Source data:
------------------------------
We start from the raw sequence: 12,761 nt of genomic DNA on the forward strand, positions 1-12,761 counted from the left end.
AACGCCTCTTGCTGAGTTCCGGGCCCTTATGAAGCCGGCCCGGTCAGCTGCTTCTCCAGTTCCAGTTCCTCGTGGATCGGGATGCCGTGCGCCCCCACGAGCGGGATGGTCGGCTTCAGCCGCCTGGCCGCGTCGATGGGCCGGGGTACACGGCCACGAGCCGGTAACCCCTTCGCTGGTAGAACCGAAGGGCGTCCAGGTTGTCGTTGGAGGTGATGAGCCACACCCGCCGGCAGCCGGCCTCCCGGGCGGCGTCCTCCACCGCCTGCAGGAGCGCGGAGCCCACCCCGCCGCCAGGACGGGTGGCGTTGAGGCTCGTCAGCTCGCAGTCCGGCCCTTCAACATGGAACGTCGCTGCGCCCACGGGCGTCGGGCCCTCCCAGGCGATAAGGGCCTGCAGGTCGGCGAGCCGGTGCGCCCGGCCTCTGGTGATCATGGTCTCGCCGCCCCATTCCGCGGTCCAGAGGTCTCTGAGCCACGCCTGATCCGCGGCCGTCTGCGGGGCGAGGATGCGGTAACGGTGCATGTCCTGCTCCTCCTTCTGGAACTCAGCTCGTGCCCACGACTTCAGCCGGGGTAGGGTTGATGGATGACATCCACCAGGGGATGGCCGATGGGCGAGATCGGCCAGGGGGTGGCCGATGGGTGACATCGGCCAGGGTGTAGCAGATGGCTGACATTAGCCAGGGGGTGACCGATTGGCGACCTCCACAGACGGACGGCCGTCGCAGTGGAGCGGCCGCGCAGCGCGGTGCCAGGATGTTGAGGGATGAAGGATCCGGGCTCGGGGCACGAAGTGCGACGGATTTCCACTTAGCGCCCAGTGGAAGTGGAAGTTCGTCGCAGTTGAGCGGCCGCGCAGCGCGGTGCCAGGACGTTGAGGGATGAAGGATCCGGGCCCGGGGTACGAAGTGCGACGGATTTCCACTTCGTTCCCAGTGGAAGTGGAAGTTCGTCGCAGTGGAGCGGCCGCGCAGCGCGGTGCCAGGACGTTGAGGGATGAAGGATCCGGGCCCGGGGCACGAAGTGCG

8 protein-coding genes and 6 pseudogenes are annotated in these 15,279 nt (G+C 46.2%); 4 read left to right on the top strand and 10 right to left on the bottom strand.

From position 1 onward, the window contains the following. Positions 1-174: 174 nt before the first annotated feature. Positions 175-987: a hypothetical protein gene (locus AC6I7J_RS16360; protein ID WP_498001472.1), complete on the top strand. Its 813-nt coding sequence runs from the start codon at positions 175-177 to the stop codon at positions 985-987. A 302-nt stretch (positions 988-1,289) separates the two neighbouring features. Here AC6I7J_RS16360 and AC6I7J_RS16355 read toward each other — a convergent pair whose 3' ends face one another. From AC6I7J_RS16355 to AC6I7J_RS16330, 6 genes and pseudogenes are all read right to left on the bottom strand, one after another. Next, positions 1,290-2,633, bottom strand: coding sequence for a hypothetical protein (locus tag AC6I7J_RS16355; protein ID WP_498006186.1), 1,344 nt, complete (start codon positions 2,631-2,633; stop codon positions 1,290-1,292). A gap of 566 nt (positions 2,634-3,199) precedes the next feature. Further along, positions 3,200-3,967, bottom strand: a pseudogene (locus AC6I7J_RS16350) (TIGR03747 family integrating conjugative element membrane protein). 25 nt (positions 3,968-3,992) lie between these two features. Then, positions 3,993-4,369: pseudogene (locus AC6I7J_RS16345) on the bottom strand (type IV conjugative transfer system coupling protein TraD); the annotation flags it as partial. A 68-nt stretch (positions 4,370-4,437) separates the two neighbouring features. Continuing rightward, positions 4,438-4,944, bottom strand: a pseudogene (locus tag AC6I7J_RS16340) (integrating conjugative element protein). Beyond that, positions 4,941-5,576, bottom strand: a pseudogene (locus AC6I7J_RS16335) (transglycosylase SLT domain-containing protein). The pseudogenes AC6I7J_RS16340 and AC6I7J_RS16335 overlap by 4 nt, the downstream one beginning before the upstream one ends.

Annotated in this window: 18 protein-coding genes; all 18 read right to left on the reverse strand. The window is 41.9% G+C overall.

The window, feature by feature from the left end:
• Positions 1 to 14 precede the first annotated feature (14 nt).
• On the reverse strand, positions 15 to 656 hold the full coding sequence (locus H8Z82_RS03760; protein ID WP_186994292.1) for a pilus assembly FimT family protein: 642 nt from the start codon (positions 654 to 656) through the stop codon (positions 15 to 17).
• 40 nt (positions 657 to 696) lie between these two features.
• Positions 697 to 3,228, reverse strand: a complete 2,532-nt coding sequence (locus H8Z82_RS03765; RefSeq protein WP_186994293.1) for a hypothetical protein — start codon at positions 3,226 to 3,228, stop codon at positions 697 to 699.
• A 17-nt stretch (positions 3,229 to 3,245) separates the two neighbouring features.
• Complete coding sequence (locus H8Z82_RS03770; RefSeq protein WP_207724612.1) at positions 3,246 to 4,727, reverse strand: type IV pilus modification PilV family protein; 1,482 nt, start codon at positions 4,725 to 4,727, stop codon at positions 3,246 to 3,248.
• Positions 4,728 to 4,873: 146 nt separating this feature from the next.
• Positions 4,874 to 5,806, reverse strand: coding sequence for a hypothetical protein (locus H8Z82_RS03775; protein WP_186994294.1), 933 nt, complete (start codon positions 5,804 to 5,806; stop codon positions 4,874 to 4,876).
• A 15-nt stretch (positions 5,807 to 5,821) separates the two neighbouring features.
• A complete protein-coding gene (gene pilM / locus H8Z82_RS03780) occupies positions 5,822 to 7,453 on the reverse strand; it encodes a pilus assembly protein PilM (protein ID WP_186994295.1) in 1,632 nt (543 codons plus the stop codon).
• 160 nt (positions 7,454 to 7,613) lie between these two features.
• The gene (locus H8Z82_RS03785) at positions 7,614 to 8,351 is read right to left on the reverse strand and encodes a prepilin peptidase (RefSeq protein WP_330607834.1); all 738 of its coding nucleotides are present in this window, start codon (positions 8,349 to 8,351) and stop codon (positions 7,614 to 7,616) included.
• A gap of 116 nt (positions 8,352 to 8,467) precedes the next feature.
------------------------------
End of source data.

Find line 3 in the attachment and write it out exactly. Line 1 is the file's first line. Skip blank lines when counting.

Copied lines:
8 protein-coding genes and 6 pseudogenes are annotated in these 15,279 nt (G+C 46.2%); 4 read left to right on the top strand and 10 right to left on the bottom strand.